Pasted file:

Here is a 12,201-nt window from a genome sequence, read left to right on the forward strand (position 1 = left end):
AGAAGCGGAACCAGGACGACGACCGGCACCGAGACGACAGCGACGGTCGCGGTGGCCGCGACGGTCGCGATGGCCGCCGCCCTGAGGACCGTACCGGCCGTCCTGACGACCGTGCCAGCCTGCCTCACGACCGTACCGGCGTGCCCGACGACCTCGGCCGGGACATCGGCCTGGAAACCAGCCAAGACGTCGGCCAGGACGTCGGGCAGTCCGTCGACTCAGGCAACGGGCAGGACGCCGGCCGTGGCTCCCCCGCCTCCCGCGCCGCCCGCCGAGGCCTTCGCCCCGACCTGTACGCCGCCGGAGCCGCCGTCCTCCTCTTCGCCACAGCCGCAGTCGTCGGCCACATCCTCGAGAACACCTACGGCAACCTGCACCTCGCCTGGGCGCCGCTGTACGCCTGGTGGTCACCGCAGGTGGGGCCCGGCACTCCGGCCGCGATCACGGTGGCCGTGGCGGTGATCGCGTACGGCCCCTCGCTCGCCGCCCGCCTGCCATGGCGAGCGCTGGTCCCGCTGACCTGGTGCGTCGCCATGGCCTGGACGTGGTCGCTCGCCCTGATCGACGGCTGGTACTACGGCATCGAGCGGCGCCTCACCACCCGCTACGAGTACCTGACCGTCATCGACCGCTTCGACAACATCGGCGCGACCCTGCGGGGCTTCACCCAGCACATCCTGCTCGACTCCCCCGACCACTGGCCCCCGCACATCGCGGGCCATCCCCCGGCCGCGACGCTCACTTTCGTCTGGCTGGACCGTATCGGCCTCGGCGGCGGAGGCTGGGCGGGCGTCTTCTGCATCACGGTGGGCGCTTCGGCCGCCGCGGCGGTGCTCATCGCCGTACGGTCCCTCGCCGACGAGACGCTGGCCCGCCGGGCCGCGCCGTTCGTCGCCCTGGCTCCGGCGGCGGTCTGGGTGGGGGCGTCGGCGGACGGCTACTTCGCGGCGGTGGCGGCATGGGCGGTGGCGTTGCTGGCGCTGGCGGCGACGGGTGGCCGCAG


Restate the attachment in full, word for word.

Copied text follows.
Here is a 12,201-nt window from a genome sequence, read left to right on the forward strand (position 1 = left end):
AGAAGCGGAACCAGGACGACGACCGGCACCGAGACGACAGCGACGGTCGCGGTGGCCGCGACGGTCGCGATGGCCGCCGCCCTGAGGACCGTACCGGCCGTCCTGACGACCGTGCCAGCCTGCCTCACGACCGTACCGGCGTGCCCGACGACCTCGGCCGGGACATCGGCCTGGAAACCAGCCAAGACGTCGGCCAGGACGTCGGGCAGTCCGTCGACTCAGGCAACGGGCAGGACGCCGGCCGTGGCTCCCCCGCCTCCCGCGCCGCCCGCCGAGGCCTTCGCCCCGACCTGTACGCCGCCGGAGCCGCCGTCCTCCTCTTCGCCACAGCCGCAGTCGTCGGCCACATCCTCGAGAACACCTACGGCAACCTGCACCTCGCCTGGGCGCCGCTGTACGCCTGGTGGTCACCGCAGGTGGGGCCCGGCACTCCGGCCGCGATCACGGTGGCCGTGGCGGTGATCGCGTACGGCCCCTCGCTCGCCGCCCGCCTGCCATGGCGAGCGCTGGTCCCGCTGACCTGGTGCGTCGCCATGGCCTGGACGTGGTCGCTCGCCCTGATCGACGGCTGGTACTACGGCATCGAGCGGCGCCTCACCACCCGCTACGAGTACCTGACCGTCATCGACCGCTTCGACAACATCGGCGCGACCCTGCGGGGCTTCACCCAGCACATCCTGCTCGACTCCCCCGACCACTGGCCCCCGCACATCGCGGGCCATCCCCCGGCCGCGACGCTCACTTTCGTCTGGCTGGACCGTATCGGCCTCGGCGGCGGAGGCTGGGCGGGCGTCTTCTGCATCACGGTGGGCGCTTCGGCCGCCGCGGCGGTGCTCATCGCCGTACGGTCCCTCGCCGACGAGACGCTGGCCCGCCGGGCCGCGCCGTTCGTCGCCCTGGCTCCGGCGGCGGTCTGGGTGGGGGCGTCGGCGGACGGCTACTTCGCGGCGGTGGCGGCATGGGCGGTGGCGTTGCTGGCGCTGGCGGCGACGGGTGGCCGCAG